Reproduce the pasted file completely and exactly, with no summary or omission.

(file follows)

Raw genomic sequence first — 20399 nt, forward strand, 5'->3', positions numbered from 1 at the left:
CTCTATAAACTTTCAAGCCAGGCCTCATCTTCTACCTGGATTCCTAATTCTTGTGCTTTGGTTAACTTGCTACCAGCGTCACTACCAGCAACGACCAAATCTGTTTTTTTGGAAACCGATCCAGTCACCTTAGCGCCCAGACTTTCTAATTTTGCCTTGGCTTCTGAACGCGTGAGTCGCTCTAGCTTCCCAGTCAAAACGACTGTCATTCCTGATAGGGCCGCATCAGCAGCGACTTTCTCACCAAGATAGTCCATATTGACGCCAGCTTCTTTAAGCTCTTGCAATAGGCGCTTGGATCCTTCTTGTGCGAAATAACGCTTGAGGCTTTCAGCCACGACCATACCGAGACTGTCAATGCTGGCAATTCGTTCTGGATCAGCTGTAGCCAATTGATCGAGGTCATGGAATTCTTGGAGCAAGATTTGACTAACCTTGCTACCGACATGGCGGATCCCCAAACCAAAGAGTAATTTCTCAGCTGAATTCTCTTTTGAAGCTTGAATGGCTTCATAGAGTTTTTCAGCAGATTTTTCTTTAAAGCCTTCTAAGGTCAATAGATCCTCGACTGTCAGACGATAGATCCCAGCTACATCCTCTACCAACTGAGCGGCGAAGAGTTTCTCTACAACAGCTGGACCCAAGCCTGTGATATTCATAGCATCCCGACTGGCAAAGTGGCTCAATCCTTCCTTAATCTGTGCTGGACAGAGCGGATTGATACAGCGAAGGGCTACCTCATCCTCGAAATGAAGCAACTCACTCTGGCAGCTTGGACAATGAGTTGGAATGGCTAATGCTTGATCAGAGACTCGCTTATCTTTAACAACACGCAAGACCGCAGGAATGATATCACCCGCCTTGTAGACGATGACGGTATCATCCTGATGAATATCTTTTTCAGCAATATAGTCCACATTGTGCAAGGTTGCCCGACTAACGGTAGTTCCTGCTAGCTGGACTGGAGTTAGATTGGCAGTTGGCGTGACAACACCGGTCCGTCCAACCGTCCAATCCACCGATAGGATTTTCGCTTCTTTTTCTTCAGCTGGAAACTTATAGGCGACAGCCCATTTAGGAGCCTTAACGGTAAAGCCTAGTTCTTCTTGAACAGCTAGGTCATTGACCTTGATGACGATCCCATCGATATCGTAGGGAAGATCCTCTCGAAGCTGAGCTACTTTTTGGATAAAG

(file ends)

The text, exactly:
Raw genomic sequence first — 20399 nt, forward strand, 5'->3', positions numbered from 1 at the left:
CTCTATAAACTTTCAAGCCAGGCCTCATCTTCTACCTGGATTCCTAATTCTTGTGCTTTGGTTAACTTGCTACCAGCGTCACTACCAGCAACGACCAAATCTGTTTTTTTGGAAACCGATCCAGTCACCTTAGCGCCCAGACTTTCTAATTTTGCCTTGGCTTCTGAACGCGTGAGTCGCTCTAGCTTCCCAGTCAAAACGACTGTCATTCCTGATAGGGCCGCATCAGCAGCGACTTTCTCACCAAGATAGTCCATATTGACGCCAGCTTCTTTAAGCTCTTGCAATAGGCGCTTGGATCCTTCTTGTGCGAAATAACGCTTGAGGCTTTCAGCCACGACCATACCGAGACTGTCAATGCTGGCAATTCGTTCTGGATCAGCTGTAGCCAATTGATCGAGGTCATGGAATTCTTGGAGCAAGATTTGACTAACCTTGCTACCGACATGGCGGATCCCCAAACCAAAGAGTAATTTCTCAGCTGAATTCTCTTTTGAAGCTTGAATGGCTTCATAGAGTTTTTCAGCAGATTTTTCTTTAAAGCCTTCTAAGGTCAATAGATCCTCGACTGTCAGACGATAGATCCCAGCTACATCCTCTACCAACTGAGCGGCGAAGAGTTTCTCTACAACAGCTGGACCCAAGCCTGTGATATTCATAGCATCCCGACTGGCAAAGTGGCTCAATCCTTCCTTAATCTGTGCTGGACAGAGCGGATTGATACAGCGAAGGGCTACCTCATCCTCGAAATGAAGCAACTCACTCTGGCAGCTTGGACAATGAGTTGGAATGGCTAATGCTTGATCAGAGACTCGCTTATCTTTAACAACACGCAAGACCGCAGGAATGATATCACCCGCCTTGTAGACGATGACGGTATCATCCTGATGAATATCTTTTTCAGCAATATAGTCCACATTGTGCAAGGTTGCCCGACTAACGGTAGTTCCTGCTAGCTGGACTGGAGTTAGATTGGCAGTTGGCGTGACAACACCGGTCCGTCCAACCGTCCAATCCACCGATAGGATTTTCGCTTCTTTTTCTTCAGCTGGAAACTTATAGGCGACAGCCCATTTAGGAGCCTTAACGGTAAAGCCTAGTTCTTCTTGAACAGCTAGGTCATTGACCTTGATGACGATCCCATCGATATCGTAGGGAAGATCCTCTCGAAGCTGAGCTACTTTTTGGATAAAG